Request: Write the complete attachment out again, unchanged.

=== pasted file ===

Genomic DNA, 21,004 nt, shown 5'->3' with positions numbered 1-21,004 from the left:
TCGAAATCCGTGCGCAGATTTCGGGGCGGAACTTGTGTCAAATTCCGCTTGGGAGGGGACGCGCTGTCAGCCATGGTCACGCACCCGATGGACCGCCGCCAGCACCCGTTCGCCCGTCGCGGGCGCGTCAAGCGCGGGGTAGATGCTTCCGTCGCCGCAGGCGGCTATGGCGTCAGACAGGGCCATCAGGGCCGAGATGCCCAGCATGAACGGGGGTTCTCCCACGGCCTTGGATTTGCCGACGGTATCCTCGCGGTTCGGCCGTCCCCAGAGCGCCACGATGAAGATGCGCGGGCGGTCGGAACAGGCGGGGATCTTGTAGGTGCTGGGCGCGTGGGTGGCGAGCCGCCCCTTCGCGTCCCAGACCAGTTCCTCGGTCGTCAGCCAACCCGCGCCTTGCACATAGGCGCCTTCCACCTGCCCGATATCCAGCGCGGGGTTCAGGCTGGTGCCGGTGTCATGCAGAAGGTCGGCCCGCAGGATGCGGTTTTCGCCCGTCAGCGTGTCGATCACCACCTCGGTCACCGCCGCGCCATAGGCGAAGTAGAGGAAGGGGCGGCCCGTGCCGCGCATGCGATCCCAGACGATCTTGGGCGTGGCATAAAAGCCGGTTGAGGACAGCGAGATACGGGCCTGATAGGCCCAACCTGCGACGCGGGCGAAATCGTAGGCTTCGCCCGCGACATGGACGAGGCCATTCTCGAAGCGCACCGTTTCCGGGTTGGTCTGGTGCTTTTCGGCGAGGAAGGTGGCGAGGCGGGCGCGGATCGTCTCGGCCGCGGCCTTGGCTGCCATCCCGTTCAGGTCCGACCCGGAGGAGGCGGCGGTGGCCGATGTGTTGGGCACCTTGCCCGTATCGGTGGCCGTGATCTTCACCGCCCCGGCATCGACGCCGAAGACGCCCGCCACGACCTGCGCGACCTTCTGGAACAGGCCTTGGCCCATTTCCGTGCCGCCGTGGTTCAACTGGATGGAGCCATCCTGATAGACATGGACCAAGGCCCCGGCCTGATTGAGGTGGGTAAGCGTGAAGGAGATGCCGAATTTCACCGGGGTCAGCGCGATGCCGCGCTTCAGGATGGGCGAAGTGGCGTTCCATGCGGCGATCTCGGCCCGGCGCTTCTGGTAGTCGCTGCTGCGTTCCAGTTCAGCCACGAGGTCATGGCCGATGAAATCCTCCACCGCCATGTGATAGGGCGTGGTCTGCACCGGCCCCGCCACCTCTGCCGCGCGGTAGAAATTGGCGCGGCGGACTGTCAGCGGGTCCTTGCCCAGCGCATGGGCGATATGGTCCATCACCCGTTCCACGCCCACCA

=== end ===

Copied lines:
Genomic DNA, 21,004 nt, shown 5'->3' with positions numbered 1-21,004 from the left:
TCGAAATCCGTGCGCAGATTTCGGGGCGGAACTTGTGTCAAATTCCGCTTGGGAGGGGACGCGCTGTCAGCCATGGTCACGCACCCGATGGACCGCCGCCAGCACCCGTTCGCCCGTCGCGGGCGCGTCAAGCGCGGGGTAGATGCTTCCGTCGCCGCAGGCGGCTATGGCGTCAGACAGGGCCATCAGGGCCGAGATGCCCAGCATGAACGGGGGTTCTCCCACGGCCTTGGATTTGCCGACGGTATCCTCGCGGTTCGGCCGTCCCCAGAGCGCCACGATGAAGATGCGCGGGCGGTCGGAACAGGCGGGGATCTTGTAGGTGCTGGGCGCGTGGGTGGCGAGCCGCCCCTTCGCGTCCCAGACCAGTTCCTCGGTCGTCAGCCAACCCGCGCCTTGCACATAGGCGCCTTCCACCTGCCCGATATCCAGCGCGGGGTTCAGGCTGGTGCCGGTGTCATGCAGAAGGTCGGCCCGCAGGATGCGGTTTTCGCCCGTCAGCGTGTCGATCACCACCTCGGTCACCGCCGCGCCATAGGCGAAGTAGAGGAAGGGGCGGCCCGTGCCGCGCATGCGATCCCAGACGATCTTGGGCGTGGCATAAAAGCCGGTTGAGGACAGCGAGATACGGGCCTGATAGGCCCAACCTGCGACGCGGGCGAAATCGTAGGCTTCGCCCGCGACATGGACGAGGCCATTCTCGAAGCGCACCGTTTCCGGGTTGGTCTGGTGCTTTTCGGCGAGGAAGGTGGCGAGGCGGGCGCGGATCGTCTCGGCCGCGGCCTTGGCTGCCATCCCGTTCAGGTCCGACCCGGAGGAGGCGGCGGTGGCCGATGTGTTGGGCACCTTGCCCGTATCGGTGGCCGTGATCTTCACCGCCCCGGCATCGACGCCGAAGACGCCCGCCACGACCTGCGCGACCTTCTGGAACAGGCCTTGGCCCATTTCCGTGCCGCCGTGGTTCAACTGGATGGAGCCATCCTGATAGACATGGACCAAGGCCCCGGCCTGATTGAGGTGGGTAAGCGTGAAGGAGATGCCGAATTTCACCGGGGTCAGCGCGATGCCGCGCTTCAGGATGGGCGAAGTGGCGTTCCATGCGGCGATCTCGGCCCGGCGCTTCTGGTAGTCGCTGCTGCGTTCCAGTTCAGCCACGAGGTCATGGCCGATGAAATCCTCCACCGCCATGTGATAGGGCGTGGTCTGCACCGGCCCCGCCACCTCTGCCGCGCGGTAGAAATTGGCGCGGCGGACTGTCAGCGGGTCCTTGCCCAGCGCATGGGCGATATGGTCCATCACCCGTTCCACGCCCACCA